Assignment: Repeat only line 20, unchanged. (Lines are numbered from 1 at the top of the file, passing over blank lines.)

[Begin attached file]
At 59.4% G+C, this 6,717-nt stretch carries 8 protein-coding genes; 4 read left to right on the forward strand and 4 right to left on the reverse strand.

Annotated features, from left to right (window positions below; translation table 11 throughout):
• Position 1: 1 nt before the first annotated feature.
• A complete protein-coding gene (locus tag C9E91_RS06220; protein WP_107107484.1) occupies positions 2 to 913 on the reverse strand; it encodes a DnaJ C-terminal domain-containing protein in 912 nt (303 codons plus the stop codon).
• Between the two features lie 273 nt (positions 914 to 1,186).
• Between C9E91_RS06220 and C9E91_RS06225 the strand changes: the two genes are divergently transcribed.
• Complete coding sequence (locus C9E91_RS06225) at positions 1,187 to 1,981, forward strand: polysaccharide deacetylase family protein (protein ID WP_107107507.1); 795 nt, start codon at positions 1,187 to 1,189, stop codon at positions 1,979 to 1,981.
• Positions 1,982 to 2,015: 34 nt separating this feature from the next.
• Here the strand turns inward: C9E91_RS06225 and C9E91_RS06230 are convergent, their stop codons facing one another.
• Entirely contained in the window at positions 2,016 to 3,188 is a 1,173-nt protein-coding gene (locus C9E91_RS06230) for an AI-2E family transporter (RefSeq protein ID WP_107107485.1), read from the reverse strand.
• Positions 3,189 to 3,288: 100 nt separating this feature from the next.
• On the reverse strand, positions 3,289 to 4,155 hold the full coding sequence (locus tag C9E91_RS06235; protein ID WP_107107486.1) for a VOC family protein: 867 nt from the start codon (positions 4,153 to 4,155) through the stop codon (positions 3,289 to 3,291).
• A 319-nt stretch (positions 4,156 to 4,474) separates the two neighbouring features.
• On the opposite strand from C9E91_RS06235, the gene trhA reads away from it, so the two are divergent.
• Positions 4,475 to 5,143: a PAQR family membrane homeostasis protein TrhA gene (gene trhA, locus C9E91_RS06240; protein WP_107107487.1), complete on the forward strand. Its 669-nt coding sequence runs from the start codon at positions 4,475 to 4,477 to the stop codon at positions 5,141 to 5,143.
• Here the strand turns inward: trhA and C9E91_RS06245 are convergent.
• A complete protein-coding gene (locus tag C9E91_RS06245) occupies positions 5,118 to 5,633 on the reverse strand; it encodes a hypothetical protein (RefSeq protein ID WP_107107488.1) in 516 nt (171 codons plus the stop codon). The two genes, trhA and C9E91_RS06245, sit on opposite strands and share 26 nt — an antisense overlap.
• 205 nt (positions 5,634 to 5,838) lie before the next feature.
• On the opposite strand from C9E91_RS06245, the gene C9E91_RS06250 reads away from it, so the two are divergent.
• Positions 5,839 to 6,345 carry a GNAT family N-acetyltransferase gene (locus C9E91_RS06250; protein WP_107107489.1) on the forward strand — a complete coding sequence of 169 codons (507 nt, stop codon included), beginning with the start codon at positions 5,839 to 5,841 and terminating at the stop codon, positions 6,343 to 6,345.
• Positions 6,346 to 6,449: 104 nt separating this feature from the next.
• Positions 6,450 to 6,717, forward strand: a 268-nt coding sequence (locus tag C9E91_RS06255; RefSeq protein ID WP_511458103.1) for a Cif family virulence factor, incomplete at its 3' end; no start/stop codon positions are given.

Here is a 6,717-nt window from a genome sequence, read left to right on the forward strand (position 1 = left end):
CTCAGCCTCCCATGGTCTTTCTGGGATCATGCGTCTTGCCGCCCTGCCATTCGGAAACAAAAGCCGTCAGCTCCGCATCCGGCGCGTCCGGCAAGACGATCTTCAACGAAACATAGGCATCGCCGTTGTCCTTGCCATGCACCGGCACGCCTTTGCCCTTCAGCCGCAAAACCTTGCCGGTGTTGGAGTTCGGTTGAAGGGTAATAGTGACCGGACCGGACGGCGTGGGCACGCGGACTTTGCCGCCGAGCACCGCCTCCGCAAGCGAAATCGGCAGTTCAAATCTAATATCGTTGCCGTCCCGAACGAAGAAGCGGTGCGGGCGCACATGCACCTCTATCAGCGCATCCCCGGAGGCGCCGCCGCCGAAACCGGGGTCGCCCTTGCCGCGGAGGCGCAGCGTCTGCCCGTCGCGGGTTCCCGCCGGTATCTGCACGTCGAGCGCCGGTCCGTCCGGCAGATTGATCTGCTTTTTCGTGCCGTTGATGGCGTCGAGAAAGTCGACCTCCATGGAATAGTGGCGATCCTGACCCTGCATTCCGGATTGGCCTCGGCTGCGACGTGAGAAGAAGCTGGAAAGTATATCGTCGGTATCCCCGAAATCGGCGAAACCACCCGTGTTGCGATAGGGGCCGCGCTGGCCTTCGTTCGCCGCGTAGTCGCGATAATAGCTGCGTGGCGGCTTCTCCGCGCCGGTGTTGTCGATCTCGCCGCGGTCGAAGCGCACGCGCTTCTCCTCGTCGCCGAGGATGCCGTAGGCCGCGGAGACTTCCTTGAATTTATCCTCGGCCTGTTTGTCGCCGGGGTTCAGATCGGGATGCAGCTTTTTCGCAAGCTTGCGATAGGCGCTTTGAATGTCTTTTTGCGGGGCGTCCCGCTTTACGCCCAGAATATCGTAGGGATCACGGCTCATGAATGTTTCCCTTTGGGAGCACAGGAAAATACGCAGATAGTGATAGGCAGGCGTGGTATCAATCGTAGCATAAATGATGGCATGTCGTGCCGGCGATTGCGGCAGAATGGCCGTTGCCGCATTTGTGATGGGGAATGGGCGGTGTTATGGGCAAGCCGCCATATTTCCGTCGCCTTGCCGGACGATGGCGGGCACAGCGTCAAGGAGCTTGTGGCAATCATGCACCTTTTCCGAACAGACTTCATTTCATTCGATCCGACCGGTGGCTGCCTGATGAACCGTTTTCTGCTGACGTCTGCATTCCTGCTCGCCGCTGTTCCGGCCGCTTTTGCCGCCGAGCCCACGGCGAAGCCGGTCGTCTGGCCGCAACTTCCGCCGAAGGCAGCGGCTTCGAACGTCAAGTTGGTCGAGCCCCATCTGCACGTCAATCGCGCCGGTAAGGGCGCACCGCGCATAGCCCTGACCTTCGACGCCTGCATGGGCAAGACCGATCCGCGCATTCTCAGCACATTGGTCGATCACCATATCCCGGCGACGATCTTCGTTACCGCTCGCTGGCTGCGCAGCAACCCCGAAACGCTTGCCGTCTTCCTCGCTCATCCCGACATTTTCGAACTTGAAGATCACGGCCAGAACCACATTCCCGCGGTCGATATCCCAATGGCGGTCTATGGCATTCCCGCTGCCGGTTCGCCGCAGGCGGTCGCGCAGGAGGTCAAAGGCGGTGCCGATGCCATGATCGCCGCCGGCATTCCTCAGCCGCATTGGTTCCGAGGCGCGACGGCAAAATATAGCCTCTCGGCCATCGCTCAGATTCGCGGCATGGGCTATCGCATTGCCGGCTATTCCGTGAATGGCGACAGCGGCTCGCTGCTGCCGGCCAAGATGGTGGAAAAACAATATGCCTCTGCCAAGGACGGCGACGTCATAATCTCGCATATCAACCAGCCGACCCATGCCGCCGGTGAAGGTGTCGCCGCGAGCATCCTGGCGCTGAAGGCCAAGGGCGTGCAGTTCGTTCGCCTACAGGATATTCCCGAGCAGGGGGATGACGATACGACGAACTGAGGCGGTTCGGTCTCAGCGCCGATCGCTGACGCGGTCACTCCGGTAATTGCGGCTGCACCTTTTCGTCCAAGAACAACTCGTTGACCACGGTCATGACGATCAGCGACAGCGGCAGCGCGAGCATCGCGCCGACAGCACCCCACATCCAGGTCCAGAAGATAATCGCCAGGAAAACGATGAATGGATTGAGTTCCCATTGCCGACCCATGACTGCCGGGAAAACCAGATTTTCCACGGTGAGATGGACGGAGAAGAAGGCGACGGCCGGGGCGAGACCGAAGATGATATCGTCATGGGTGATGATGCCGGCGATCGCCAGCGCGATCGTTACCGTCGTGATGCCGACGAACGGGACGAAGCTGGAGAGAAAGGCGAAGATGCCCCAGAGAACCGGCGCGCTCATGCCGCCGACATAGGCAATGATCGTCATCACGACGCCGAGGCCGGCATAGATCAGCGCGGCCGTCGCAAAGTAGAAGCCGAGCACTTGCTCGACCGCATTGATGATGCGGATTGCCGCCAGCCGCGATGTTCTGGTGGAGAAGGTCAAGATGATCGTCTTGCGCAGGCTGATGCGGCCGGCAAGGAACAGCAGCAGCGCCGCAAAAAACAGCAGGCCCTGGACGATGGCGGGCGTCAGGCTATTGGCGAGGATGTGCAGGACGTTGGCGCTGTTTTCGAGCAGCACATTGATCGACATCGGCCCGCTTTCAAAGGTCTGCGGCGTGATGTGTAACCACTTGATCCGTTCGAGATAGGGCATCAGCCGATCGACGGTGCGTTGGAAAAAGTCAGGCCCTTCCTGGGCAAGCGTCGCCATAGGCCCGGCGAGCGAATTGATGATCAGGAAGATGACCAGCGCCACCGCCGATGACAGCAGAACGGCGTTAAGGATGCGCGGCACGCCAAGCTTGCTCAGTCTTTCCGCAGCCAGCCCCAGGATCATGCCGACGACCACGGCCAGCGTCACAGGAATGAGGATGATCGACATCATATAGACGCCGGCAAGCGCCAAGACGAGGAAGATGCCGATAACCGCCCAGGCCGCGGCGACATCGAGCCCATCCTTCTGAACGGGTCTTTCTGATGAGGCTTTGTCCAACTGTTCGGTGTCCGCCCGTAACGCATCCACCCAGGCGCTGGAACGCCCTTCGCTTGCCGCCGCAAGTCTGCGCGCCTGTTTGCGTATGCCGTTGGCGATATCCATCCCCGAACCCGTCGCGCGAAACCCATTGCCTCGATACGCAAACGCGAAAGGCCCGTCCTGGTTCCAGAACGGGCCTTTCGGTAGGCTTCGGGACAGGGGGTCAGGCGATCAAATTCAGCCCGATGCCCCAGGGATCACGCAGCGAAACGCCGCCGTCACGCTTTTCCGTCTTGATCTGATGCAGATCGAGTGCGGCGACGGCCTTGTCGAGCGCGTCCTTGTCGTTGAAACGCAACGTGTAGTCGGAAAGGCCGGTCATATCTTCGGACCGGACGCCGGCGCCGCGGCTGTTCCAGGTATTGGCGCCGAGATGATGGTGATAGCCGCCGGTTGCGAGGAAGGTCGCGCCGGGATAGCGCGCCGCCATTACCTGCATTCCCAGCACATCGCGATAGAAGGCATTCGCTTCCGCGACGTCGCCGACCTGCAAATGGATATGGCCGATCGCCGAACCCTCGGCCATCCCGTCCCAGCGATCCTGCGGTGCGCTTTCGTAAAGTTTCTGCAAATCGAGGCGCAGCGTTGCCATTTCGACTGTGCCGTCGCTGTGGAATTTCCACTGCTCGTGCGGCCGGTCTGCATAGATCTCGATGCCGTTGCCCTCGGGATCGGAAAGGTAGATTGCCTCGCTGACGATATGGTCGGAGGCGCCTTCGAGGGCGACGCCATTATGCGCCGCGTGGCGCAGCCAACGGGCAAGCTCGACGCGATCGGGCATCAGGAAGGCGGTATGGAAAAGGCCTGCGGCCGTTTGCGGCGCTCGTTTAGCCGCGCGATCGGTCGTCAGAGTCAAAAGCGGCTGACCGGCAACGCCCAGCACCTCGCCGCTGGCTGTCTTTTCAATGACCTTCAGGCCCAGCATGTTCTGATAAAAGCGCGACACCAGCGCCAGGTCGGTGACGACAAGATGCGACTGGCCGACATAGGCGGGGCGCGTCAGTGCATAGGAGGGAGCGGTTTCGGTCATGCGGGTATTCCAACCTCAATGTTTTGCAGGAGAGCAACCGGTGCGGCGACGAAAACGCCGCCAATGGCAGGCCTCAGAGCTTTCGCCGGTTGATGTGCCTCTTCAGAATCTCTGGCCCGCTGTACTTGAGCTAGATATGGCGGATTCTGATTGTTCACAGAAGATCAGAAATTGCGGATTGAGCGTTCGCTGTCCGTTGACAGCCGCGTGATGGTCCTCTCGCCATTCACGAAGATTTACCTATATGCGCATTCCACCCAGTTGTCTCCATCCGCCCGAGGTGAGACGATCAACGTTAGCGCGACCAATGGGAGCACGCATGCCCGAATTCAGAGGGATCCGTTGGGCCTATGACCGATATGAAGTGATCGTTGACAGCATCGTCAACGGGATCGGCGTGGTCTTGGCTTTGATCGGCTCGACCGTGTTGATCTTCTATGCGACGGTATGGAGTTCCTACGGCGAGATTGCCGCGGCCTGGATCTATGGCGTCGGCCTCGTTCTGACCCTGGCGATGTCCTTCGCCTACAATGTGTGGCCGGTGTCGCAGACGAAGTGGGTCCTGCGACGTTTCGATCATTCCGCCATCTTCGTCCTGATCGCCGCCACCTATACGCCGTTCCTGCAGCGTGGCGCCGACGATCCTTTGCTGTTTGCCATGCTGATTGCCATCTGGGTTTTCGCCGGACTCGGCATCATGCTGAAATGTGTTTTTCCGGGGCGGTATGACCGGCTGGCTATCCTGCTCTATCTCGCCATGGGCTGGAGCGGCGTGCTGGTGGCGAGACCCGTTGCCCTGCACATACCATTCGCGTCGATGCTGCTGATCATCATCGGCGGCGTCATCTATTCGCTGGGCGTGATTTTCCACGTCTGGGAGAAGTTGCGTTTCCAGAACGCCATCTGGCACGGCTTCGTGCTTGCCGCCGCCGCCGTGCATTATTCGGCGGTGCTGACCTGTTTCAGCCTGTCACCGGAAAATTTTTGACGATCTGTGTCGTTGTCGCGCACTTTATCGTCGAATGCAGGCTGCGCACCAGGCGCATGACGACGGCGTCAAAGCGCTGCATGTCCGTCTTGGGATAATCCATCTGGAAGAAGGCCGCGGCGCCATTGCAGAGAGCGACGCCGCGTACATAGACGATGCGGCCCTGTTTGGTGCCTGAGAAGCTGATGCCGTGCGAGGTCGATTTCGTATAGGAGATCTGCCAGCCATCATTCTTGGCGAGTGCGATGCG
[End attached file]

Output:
• Positions 5,839 to 6,345 carry a GNAT family N-acetyltransferase gene (locus C9E91_RS06250; protein WP_107107489.1) on the forward strand — a complete coding sequence of 169 codons (507 nt, stop codon included), beginning with the start codon at positions 5,839 to 5,841 and terminating at the stop codon, positions 6,343 to 6,345.